“We tried to talk to you about it, but you decided otherwise. Now you have to face the consequences.”
While the government continues to dismiss the idea that Brexit is to blame for the ongoing fuel crisis, HGV driver shortages and fears over the lack of Christmas, the rest of the world has been blamed for the UK’s exit from the EU.
Several factors, including Covid and the ineffective lifestyle associated with HGV driving, have contributed to the current UK issues, but Brexit has exacerbated this by drastically reducing the British workforce.
The New Yorker was praised last week for its cartoon, which featured Prime Minister Boris Johnson speaking on a stage with the Union Jack behind him.
Pretending to be Johnson, the caption read: “The reduction is all British made and British owned, and this is something we can be incredibly proud of.”
The satire is as close to home as the focus on employing British people for jobs in Britain is one of the key arguments of the Brexit campaign. The government has now introduced a three-month temporary visa to encourage foreign drivers to come to the UK to work.
LBC commentator James O’Brien described the cartoon as “closer to reporting that satire”.
Another Twitter user claimed that a Slovakian newspaper shared a cartoon from last Wednesday that showed a crying British Bulldog in a bowler hat and an empty food bowl with a Union Jack on it.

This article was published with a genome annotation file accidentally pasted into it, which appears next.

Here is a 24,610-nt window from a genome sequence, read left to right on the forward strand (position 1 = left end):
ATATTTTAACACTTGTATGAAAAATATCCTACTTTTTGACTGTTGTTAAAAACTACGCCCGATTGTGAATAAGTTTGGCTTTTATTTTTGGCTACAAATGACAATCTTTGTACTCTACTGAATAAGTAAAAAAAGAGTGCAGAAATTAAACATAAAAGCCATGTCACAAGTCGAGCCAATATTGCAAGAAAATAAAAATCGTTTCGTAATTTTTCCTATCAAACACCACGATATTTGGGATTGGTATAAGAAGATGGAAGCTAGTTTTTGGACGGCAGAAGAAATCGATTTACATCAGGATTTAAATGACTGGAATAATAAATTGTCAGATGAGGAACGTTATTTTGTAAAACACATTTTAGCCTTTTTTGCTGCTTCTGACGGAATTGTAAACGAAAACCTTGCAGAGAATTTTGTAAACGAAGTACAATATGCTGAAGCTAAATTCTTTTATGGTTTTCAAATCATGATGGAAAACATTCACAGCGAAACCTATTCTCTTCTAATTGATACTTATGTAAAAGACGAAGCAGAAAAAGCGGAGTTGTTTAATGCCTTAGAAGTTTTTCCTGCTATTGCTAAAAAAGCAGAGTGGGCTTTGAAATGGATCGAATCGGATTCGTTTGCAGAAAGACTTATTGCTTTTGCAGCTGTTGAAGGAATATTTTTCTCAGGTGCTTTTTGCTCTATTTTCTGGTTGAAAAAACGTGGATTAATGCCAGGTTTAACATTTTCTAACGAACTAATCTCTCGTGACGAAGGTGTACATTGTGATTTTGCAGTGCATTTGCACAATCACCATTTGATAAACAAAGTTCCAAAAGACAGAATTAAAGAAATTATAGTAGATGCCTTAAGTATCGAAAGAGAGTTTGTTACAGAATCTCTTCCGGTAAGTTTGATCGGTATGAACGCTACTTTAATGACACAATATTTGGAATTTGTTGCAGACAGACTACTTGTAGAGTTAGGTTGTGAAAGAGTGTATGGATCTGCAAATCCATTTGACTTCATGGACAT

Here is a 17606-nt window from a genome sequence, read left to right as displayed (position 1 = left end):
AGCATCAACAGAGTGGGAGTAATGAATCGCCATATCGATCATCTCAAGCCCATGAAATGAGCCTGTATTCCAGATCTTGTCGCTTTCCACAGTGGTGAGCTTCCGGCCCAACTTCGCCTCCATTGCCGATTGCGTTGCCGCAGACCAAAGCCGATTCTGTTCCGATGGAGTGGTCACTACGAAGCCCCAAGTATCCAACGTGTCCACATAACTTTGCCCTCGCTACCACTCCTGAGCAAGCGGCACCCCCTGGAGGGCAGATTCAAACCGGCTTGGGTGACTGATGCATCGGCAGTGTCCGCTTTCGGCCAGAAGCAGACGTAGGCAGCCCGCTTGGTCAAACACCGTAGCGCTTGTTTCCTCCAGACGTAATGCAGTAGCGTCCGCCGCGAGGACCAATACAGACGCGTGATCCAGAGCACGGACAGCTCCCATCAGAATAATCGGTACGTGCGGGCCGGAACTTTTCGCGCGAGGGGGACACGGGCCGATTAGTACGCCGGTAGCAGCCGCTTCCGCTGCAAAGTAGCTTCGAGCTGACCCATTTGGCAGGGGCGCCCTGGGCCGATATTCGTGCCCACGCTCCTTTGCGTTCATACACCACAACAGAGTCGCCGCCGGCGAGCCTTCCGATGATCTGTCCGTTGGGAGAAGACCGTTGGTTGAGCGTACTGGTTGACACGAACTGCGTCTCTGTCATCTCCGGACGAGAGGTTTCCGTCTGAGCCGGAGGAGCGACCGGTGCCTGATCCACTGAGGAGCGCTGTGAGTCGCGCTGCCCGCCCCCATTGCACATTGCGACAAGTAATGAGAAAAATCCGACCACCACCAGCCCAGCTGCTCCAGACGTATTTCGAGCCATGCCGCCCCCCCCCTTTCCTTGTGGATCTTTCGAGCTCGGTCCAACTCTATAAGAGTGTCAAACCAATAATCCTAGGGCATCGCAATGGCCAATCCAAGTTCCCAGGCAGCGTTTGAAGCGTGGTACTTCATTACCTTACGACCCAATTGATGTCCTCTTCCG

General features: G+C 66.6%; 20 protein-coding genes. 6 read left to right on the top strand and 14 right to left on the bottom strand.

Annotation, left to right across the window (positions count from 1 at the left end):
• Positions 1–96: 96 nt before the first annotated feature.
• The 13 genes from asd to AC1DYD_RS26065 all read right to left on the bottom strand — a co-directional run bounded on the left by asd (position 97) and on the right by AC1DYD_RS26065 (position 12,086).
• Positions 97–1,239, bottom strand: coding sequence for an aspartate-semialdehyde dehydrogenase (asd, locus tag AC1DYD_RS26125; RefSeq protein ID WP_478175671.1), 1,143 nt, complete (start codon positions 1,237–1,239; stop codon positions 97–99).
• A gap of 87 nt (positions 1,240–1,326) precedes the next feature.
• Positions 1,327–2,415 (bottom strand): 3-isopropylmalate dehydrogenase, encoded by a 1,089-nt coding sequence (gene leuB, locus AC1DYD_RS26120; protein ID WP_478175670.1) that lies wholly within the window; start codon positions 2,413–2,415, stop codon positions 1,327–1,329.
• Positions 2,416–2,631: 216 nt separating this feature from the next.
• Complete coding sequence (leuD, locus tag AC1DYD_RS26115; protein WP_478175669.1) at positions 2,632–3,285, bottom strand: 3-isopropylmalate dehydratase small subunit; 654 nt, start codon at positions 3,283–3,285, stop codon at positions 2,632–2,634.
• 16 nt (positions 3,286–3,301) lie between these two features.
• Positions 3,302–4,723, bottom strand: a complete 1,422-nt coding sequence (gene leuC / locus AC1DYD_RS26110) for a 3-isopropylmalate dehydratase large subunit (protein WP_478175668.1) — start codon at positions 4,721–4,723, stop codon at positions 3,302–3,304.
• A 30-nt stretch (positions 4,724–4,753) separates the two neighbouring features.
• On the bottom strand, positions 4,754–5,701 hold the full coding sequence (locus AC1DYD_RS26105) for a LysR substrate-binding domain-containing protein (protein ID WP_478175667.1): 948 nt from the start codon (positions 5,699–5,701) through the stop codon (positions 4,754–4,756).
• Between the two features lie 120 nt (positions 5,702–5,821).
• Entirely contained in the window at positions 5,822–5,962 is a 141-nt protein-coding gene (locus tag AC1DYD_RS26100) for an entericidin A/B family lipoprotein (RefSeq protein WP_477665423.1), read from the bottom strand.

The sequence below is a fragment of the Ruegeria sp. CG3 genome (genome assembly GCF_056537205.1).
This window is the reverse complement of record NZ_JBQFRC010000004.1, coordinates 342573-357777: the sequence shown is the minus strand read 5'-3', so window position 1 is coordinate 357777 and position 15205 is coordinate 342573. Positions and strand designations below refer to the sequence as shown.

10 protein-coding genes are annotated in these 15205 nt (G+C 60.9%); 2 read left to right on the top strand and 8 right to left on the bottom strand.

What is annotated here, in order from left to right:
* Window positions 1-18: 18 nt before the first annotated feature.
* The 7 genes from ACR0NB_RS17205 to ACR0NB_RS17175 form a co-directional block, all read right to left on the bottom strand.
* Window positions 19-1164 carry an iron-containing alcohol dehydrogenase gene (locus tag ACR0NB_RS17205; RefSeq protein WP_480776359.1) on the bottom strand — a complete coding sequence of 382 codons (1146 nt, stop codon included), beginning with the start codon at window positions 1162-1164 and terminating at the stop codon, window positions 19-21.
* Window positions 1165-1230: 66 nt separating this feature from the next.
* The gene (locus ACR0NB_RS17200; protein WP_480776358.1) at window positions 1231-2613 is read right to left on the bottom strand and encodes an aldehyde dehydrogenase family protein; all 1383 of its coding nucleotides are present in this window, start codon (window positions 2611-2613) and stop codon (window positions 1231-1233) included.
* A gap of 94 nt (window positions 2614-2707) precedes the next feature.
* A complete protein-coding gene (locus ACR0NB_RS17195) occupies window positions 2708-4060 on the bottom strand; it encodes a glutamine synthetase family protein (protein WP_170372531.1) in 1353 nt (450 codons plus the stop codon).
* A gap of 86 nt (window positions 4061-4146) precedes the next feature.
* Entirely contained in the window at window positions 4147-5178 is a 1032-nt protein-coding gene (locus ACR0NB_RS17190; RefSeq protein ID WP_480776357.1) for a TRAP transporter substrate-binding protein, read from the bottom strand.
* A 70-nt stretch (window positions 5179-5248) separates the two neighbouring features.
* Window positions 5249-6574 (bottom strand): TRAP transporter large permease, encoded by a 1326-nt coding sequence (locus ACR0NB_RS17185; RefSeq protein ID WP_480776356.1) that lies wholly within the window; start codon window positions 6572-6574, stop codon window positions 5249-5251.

The account claimed: “We have become a laughing stock>”
On Sunday, Dutch cartoonist Erwin Vanmol tweeted a cartoon of empty supermarket shelves with the phrase ‘mind the gap’, which is commonly seen at London tube stations, but on occasion in reference to major distribution problems across the UK. .
She added a hashtag that read: “#BrexitFuelShortages #BrexitChaos #Brexitcrisis #Brexit.”
German cartoonist Klaus Stuttmann shared a cartoon of Johnson standing next to petrol pumps, which have been closed on Sunday.
The caption read: “Super! That was our Brexit goal: more climate protection for the UK!
Downing Street Brexit is promoting Britain as a leading nation when it comes to tackling climate change ahead of COP26, the UN climate summit.
South African outlet New Frame also mocked Johnson when it published a cartoon of the prime minister presenting an empty plate to a customer at a pub last week.
Instead of a meal, Johnson appears to be offering a disgruntled pub-goer a drawing of fish and chips, saying: “Yeah, but the wonderful thing about your fish and chips is that it’s completely Was built without immigrant workers!”
A cartoon for German National Day, 3 October, marking the reunification of East and West Germany in 1990, also took aim at the current shortage.
A travel agent addressed customers and said: “For Unity Day we recommend trying British supermarkets so you can feel like you are in East Germany again.”
East Germany faced severe poverty compared to the West in the years following World War II.
Away from sharp cartoons, media outlets around the world have carried a similar message in recent times.
Leading US broadcaster CNN claimed that Britain is suffering more than its European neighbours, because of Brexit.
It explained: “The labor shortage, for example, was not an inevitable consequence of Brexit. But Britain’s post-Brexit immigration system was designed to reduce the number of unskilled workers arriving in Britain.”
Spain’s El País criticized Downing Street’s “reluctance to accept that Brexit had nothing to do with the fuel crisis”, while the Dutch newspaper De Volkskrante said the crises “had nothing to do with the free movement of goods and people”. Insanity to exit the single market”. .
Speaking on a German news show, ARD’s tagseman, Gabi Kostorj, said: “One person is tempted to tell the British: ‘You only blame yourself. We tried to talk to you about it but you Decided otherwise. Now you have to face the consequences.”